State Law Approaches to Facility Regulation of Abortion and Other Office Interventions

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Abstract

Objectives

To compare the prevalence and characteristics of facility laws governing abortion provision specifically (targeted regulation of abortion providers [TRAP] laws); office-based surgeries, procedures, sedation or anesthesia (office interventions) generally (OBS laws); and other procedures specifically.

Methods

We conducted cross-sectional legal assessments of state facility laws for office interventions in effect as of August 1, 2016. We coded characteristics for each law and compared characteristics across categories of laws.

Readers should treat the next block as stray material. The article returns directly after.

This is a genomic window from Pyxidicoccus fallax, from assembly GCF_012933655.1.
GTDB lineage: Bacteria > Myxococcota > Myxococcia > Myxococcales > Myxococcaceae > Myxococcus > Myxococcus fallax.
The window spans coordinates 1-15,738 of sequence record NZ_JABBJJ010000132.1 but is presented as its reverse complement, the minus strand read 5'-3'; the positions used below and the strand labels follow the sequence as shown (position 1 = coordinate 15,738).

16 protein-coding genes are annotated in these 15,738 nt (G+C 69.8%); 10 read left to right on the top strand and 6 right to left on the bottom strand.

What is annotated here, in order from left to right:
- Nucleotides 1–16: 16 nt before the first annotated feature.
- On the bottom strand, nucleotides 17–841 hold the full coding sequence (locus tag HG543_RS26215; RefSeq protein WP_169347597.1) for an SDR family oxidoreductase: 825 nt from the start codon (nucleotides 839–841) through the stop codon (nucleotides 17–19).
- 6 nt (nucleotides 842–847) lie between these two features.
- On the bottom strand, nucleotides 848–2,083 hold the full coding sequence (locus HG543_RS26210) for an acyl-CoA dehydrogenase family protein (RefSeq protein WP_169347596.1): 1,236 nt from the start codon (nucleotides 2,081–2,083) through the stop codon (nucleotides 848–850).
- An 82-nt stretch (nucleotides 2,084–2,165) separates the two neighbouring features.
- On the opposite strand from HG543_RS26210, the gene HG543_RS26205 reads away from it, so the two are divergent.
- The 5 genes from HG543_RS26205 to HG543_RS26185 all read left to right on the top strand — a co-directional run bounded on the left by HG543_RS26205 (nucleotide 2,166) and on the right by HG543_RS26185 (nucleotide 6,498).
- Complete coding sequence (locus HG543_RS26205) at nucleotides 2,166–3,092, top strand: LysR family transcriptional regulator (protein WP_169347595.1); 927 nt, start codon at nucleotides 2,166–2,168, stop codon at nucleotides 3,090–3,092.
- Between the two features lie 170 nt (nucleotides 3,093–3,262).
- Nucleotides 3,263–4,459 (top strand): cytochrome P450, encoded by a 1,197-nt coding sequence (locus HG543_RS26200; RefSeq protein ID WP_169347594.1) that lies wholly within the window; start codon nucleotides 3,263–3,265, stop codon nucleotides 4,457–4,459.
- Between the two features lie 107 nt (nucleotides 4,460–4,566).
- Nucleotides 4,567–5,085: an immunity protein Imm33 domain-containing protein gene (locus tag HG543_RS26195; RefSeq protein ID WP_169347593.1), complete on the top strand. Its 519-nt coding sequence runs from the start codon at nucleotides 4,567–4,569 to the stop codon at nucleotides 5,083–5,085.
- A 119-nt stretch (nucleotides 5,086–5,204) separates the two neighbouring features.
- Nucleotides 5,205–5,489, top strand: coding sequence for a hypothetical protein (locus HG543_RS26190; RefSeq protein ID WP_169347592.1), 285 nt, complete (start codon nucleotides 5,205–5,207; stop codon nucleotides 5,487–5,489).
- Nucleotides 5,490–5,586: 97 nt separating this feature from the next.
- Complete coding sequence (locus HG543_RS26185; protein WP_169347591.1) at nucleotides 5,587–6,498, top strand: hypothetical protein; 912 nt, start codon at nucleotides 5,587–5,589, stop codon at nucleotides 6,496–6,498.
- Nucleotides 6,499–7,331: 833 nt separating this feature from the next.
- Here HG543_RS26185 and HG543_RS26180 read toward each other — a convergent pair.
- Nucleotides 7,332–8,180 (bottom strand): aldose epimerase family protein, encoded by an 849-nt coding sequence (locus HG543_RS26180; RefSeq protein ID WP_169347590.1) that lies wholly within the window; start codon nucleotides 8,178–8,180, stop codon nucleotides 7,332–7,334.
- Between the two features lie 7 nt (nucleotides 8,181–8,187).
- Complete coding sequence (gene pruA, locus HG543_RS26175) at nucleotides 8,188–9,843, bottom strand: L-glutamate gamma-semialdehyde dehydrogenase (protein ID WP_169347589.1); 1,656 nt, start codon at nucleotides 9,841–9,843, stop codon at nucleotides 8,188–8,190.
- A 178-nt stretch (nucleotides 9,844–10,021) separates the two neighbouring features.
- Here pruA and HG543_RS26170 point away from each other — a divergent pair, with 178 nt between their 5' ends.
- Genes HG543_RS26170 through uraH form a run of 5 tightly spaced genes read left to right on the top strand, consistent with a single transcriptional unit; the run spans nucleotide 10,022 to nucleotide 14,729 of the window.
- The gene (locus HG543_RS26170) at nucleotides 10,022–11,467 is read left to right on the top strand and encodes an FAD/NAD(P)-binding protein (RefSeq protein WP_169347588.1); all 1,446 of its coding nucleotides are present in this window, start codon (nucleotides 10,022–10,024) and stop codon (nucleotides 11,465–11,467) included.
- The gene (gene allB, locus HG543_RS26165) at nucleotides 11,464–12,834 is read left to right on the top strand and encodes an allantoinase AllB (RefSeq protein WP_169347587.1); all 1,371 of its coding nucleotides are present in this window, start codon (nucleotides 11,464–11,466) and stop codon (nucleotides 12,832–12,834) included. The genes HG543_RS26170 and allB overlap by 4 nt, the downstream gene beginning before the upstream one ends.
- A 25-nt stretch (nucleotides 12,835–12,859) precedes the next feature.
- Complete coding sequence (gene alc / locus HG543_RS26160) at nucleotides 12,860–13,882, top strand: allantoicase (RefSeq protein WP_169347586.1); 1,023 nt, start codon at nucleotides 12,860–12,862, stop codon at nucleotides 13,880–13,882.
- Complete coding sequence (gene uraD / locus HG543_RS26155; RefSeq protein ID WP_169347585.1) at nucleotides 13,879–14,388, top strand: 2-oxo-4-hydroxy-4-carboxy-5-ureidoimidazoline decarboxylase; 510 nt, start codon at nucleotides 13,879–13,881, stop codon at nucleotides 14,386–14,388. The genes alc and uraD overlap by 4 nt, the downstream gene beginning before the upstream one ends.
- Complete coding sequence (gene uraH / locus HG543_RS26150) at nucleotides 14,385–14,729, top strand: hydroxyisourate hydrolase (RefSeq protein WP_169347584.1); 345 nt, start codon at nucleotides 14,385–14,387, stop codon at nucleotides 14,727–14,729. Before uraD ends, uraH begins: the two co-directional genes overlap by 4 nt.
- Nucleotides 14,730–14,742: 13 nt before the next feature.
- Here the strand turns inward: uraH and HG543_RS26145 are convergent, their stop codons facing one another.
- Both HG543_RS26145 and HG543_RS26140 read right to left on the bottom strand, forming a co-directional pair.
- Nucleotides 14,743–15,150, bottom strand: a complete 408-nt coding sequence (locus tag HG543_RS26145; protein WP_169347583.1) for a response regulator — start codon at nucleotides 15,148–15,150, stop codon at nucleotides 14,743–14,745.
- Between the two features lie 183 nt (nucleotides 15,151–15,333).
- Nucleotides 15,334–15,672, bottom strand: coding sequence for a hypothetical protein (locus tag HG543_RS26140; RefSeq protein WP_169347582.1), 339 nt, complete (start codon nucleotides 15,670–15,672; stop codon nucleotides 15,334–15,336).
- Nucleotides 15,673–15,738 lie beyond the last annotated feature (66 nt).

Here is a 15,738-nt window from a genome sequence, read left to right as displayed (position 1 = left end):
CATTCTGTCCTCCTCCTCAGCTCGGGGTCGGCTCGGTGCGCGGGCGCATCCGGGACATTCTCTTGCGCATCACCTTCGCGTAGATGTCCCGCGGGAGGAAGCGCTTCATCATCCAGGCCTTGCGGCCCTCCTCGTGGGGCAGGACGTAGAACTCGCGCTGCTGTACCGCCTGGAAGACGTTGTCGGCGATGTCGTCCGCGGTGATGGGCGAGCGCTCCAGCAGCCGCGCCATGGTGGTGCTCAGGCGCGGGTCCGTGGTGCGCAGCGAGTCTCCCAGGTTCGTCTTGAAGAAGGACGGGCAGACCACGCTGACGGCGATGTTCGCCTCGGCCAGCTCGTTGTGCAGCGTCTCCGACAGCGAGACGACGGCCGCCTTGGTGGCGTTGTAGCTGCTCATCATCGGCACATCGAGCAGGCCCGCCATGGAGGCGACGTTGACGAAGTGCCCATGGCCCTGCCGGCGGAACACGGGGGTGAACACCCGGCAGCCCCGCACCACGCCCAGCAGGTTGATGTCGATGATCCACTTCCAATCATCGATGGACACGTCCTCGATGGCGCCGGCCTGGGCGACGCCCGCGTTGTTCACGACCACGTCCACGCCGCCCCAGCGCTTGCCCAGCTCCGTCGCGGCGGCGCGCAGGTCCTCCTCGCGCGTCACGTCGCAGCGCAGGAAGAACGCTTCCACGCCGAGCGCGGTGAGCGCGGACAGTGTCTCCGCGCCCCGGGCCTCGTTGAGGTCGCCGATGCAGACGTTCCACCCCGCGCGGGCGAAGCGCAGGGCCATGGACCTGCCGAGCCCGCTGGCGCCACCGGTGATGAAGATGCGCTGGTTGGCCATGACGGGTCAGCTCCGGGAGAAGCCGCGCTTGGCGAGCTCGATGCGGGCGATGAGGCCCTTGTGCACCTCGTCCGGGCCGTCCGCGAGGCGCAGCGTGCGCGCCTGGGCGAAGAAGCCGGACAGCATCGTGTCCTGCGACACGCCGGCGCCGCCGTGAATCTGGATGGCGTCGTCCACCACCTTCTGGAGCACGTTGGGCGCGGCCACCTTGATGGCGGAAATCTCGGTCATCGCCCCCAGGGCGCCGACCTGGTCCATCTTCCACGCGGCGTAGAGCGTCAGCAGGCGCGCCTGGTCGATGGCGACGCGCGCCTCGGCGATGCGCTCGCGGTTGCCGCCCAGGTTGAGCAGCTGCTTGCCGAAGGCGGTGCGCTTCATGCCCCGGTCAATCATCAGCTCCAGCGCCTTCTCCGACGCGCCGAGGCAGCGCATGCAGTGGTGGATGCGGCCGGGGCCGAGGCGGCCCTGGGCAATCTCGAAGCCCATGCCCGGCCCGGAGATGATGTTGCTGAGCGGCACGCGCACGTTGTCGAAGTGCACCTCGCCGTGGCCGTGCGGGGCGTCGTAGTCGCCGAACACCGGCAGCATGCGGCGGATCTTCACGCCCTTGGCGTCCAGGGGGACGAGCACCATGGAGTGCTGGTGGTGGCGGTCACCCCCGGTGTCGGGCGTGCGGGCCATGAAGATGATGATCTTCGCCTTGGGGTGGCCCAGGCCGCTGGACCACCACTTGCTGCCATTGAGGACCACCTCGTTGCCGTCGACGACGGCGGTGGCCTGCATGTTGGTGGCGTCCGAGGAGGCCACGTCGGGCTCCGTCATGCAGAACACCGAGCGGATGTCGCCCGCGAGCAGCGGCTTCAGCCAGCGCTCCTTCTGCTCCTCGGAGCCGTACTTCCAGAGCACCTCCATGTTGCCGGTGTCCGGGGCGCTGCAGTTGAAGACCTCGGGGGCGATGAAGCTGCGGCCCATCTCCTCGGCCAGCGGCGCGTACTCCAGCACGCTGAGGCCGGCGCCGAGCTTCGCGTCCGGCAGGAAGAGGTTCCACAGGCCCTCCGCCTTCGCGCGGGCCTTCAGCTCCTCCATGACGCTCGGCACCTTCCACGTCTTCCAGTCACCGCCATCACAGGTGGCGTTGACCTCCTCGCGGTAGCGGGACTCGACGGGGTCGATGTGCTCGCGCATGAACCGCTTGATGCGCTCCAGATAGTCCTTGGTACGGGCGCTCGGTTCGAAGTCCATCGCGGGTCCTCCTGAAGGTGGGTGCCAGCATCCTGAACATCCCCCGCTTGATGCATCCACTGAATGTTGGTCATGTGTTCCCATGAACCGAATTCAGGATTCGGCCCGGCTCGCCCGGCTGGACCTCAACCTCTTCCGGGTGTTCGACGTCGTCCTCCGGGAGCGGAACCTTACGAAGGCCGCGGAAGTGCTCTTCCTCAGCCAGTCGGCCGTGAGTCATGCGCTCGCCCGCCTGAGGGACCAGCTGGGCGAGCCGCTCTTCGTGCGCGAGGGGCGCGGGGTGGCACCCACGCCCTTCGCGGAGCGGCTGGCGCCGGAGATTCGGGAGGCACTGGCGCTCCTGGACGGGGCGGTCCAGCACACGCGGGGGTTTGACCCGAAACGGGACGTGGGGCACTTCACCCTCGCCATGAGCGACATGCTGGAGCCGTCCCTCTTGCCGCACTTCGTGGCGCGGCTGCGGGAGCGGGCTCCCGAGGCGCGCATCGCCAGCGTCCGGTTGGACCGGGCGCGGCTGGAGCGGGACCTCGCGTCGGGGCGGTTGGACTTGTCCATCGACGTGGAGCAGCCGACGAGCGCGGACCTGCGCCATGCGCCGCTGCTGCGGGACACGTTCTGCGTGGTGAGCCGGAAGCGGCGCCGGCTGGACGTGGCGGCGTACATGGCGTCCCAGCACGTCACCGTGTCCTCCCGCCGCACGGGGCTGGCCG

Results

TRAP laws (n = 55; in 34 states) were more prevalent than OBS laws (n = 25; in 25 states) or laws targeting other procedures (n = 1; in 1 state). TRAP laws often regulated facilities that would not be regulated under OBS laws (e.g., all TRAP laws, but only 2 OBS laws, applied regardless of sedation or anesthesia used). TRAP laws imposed more numerous and more stringent requirements than OBS laws.

Conclusions

Many states regulate abortion-providing facilities differently, and more stringently, than facilities providing other office interventions. The Supreme Court’s 2016 decision in Whole Woman’s Health v Hellerstedt casts doubt on the legitimacy of that differential treatment.

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